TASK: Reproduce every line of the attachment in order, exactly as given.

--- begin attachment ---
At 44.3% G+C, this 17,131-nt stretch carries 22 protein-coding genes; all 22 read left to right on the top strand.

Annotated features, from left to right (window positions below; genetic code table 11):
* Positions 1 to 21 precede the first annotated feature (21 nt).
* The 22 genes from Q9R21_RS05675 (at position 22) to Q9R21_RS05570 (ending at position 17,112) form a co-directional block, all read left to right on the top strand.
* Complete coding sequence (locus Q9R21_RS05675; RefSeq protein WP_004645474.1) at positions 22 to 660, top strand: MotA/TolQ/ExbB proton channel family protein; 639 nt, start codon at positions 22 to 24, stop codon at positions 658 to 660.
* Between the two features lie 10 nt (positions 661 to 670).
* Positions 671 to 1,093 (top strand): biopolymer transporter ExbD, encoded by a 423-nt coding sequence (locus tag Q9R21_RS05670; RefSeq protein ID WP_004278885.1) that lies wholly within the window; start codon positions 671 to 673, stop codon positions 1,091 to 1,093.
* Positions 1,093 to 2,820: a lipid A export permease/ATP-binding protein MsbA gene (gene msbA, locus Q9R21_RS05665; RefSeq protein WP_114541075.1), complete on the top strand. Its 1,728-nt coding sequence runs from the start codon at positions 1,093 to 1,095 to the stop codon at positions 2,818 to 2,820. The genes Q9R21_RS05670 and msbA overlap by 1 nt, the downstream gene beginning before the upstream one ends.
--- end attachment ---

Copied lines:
At 44.3% G+C, this 17,131-nt stretch carries 22 protein-coding genes; all 22 read left to right on the top strand.

Annotated features, from left to right (window positions below; genetic code table 11):
* Positions 1 to 21 precede the first annotated feature (21 nt).
* The 22 genes from Q9R21_RS05675 (at position 22) to Q9R21_RS05570 (ending at position 17,112) form a co-directional block, all read left to right on the top strand.
* Complete coding sequence (locus Q9R21_RS05675; RefSeq protein WP_004645474.1) at positions 22 to 660, top strand: MotA/TolQ/ExbB proton channel family protein; 639 nt, start codon at positions 22 to 24, stop codon at positions 658 to 660.
* Between the two features lie 10 nt (positions 661 to 670).
* Positions 671 to 1,093 (top strand): biopolymer transporter ExbD, encoded by a 423-nt coding sequence (locus tag Q9R21_RS05670; RefSeq protein ID WP_004278885.1) that lies wholly within the window; start codon positions 671 to 673, stop codon positions 1,091 to 1,093.
* Positions 1,093 to 2,820: a lipid A export permease/ATP-binding protein MsbA gene (gene msbA, locus Q9R21_RS05665; RefSeq protein WP_114541075.1), complete on the top strand. Its 1,728-nt coding sequence runs from the start codon at positions 1,093 to 1,095 to the stop codon at positions 2,818 to 2,820. The genes Q9R21_RS05670 and msbA overlap by 1 nt, the downstream gene beginning before the upstream one ends.